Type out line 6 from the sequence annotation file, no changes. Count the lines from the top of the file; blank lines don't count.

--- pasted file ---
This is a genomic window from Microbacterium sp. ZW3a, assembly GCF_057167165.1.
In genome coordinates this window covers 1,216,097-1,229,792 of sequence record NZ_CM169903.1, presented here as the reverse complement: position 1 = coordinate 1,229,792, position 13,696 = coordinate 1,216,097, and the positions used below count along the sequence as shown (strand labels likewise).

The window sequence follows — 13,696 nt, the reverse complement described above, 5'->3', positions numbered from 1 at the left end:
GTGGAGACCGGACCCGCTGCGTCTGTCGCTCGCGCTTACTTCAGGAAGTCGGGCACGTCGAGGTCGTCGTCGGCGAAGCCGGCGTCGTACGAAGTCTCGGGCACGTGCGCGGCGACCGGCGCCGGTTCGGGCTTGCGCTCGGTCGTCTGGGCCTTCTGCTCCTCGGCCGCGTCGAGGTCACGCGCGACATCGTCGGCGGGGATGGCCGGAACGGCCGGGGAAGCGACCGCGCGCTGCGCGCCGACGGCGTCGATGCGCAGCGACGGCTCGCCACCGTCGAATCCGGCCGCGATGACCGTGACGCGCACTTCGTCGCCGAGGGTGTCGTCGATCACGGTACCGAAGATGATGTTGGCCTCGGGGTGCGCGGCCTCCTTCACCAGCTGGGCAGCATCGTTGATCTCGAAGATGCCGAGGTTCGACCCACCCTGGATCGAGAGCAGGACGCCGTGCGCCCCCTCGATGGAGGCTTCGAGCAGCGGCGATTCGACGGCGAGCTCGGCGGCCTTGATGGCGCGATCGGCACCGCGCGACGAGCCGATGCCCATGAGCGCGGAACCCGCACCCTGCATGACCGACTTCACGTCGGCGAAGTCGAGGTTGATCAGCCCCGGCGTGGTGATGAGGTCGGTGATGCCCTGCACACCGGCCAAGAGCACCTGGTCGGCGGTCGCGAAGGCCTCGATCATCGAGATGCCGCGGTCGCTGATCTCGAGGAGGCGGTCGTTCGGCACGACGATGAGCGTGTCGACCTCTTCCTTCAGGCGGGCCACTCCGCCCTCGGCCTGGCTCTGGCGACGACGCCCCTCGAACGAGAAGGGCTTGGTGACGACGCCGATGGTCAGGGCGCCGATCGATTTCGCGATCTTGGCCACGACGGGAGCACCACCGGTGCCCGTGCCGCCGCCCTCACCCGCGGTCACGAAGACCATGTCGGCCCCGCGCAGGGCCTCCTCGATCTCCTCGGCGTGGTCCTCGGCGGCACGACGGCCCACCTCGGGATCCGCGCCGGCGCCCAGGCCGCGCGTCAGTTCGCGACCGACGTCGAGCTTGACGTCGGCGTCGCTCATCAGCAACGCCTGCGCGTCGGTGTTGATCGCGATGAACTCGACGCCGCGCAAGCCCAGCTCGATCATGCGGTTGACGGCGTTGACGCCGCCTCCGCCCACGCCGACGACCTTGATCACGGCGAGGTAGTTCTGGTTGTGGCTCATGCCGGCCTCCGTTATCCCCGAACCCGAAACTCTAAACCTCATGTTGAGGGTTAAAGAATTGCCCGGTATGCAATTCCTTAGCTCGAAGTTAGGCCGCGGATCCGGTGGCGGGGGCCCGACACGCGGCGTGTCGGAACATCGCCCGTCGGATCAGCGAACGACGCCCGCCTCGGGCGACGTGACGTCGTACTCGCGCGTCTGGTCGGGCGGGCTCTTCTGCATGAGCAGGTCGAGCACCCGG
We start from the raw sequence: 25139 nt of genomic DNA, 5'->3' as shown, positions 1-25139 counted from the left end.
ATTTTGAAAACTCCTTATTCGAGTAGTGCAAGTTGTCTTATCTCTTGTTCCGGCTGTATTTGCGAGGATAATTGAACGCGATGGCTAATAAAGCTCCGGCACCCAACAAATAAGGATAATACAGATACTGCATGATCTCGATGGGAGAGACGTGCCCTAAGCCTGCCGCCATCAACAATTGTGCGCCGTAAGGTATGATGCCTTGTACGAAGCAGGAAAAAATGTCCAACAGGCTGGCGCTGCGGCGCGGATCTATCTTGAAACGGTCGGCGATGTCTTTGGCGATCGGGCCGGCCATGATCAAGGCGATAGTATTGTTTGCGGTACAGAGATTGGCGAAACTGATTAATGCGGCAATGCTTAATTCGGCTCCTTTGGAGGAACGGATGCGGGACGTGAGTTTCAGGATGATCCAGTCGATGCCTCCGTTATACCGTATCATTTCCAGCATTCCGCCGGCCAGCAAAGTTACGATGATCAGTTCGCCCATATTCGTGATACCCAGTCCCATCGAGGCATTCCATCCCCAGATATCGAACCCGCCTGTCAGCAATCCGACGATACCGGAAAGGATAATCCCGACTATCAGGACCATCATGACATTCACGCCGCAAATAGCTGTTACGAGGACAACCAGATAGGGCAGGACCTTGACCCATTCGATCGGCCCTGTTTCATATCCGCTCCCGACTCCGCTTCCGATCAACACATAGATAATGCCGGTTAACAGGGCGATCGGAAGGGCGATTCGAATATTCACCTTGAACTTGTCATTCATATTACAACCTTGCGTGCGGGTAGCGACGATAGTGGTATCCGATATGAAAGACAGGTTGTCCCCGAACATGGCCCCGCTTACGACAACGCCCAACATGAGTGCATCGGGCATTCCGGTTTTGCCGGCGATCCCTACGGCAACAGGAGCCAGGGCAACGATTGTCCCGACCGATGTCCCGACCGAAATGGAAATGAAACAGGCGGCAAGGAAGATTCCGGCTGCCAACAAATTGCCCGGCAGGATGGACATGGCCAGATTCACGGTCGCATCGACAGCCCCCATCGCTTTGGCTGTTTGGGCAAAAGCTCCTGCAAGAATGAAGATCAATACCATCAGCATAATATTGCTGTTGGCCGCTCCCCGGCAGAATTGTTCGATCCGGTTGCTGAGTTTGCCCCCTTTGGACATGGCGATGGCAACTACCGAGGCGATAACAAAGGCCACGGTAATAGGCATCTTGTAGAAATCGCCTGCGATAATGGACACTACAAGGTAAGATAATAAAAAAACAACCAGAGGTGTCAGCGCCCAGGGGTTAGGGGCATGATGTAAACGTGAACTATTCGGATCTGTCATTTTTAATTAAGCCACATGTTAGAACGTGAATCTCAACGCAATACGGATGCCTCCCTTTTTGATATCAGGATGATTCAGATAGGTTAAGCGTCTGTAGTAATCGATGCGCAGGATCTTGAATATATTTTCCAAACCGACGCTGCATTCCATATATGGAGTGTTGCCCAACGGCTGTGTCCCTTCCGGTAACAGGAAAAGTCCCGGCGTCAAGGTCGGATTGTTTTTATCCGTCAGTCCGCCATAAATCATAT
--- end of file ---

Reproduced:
ATTTTGAAAACTCCTTATTCGAGTAGTGCAAGTTGTCTTATCTCTTGTTCCGGCTGTATTTGCGAGGATAATTGAACGCGATGGCTAATAAAGCTCCGGCACCCAACAAATAAGGATAATACAGATACTGCATGATCTCGATGGGAGAGACGTGCCCTAAGCCTGCCGCCATCAACAATTGTGCGCCGTAAGGTATGATGCCTTGTACGAAGCAGGAAAAAATGTCCAACAGGCTGGCGCTGCGGCGCGGATCTATCTTGAAACGGTCGGCGATGTCTTTGGCGATCGGGCCGGCCATGATCAAGGCGATAGTATTGTTTGCGGTACAGAGATTGGCGAAACTGATTAATGCGGCAATGCTTAATTCGGCTCCTTTGGAGGAACGGATGCGGGACGTGAGTTTCAGGATGATCCAGTCGATGCCTCCGTTATACCGTATCATTTCCAGCATTCCGCCGGCCAGCAAAGTTACGATGATCAGTTCGCCCATATTCGTGATACCCAGTCCCATCGAGGCATTCCATCCCCAGATATCGAACCCGCCTGTCAGCAATCCGACGATACCGGAAAGGATAATCCCGACTATCAGGACCATCATGACATTCACGCCGCAAATAGCTGTTACGAGGACAACCAGATAGGGCAGGACCTTGACCCATTCGATCGGCCCTGTTTCATATCCGCTCCCGACTCCGCTTCCGATCAACACATAGATAATGCCGGTTAACAGGGCGATCGGAAGGGCGATTCGAATATTCACCTTGAACTTGTCATTCATATTACAACCTTGCGTGCGGGTAGCGACGATAGTGGTATCCGATATGAAAGACAGGTTGTCCCCGAACATGGCCCCGCTTACGACAACGCCCAACATGAGTGCATCGGGCATTCCGGTTTTGCCGGCGATCCCTACGGCAACAGGAGCCAGGGCAACGATTGTCCCGACCGATGTCCCGACCGAAATGGAAATGAAACAGGCGGCAAGGAAGATTCCGGCTGCCAACAAATTGCCCGGCAGGATGGACATGGCCAGATTCACGGTCGCATCGACAGCCCCCATCGCTTTGGCTGTTTGGGCAAAAGCTCCTGCAAGAATGAAGATCAATACCATCAGCATAATATTGCTGTTGGCCGCTCCCCGGCAGAATTGTTCGATCCGGTTGCTGAGTTTGCCCCCTTTGGACATGGCGATGGCAACTACCGAGGCGATAACAAAGGCCACGGTAATAGGCATCTTGTAGAAATCGCCTGCGATAATGGACACTACAAGGTAAGATAATAAAAAAACAACCAGAGGTGTCAGCGCCCAGGGGTTAGGGGCATGATGTAAACGTGAACTATTCGGATCTGTCATTTTTAATTAAGCCACATGTTAGAACGTGAATCTCAACGCAATACGGATGCCTCCCTTTTTGATATCAGGATGATTCAGATAGGTTAAGCGTCTGTAGTAATCGATGCGCAGGATCTTGAATATATTTTCCAAACCGACGCTGCATTCCATATATGGAGTGTTGCCCAACGGCTGTGTCCCTTCCGGTAACAGGAAAAGTCCCGGCGTCAAGGTCGGATTGTTTTTATCCGTCAGTCCGCCATAAATCATAT